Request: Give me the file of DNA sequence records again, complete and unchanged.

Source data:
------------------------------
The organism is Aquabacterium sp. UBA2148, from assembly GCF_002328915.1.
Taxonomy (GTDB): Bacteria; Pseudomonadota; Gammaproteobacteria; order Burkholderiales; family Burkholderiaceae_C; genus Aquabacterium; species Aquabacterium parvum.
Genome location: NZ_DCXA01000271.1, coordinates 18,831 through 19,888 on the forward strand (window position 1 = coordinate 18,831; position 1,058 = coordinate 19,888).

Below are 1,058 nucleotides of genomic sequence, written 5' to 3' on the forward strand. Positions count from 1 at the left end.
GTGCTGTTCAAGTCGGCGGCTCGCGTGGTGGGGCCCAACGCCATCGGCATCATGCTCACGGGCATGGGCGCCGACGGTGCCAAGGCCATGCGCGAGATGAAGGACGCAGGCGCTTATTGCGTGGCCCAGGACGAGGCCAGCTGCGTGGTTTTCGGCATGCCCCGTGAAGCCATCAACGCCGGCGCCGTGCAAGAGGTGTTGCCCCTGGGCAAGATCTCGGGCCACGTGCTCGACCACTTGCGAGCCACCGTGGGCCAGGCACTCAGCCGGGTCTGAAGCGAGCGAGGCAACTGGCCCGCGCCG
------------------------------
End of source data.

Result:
The organism is Aquabacterium sp. UBA2148, from assembly GCF_002328915.1.
Taxonomy (GTDB): Bacteria; Pseudomonadota; Gammaproteobacteria; order Burkholderiales; family Burkholderiaceae_C; genus Aquabacterium; species Aquabacterium parvum.
Genome location: NZ_DCXA01000271.1, coordinates 18,831 through 19,888 on the forward strand (window position 1 = coordinate 18,831; position 1,058 = coordinate 19,888).

Below are 1,058 nucleotides of genomic sequence, written 5' to 3' on the forward strand. Positions count from 1 at the left end.
GTGCTGTTCAAGTCGGCGGCTCGCGTGGTGGGGCCCAACGCCATCGGCATCATGCTCACGGGCATGGGCGCCGACGGTGCCAAGGCCATGCGCGAGATGAAGGACGCAGGCGCTTATTGCGTGGCCCAGGACGAGGCCAGCTGCGTGGTTTTCGGCATGCCCCGTGAAGCCATCAACGCCGGCGCCGTGCAAGAGGTGTTGCCCCTGGGCAAGATCTCGGGCCACGTGCTCGACCACTTGCGAGCCACCGTGGGCCAGGCACTCAGCCGGGTCTGAAGCGAGCGAGGCAACTGGCCCGCGCCG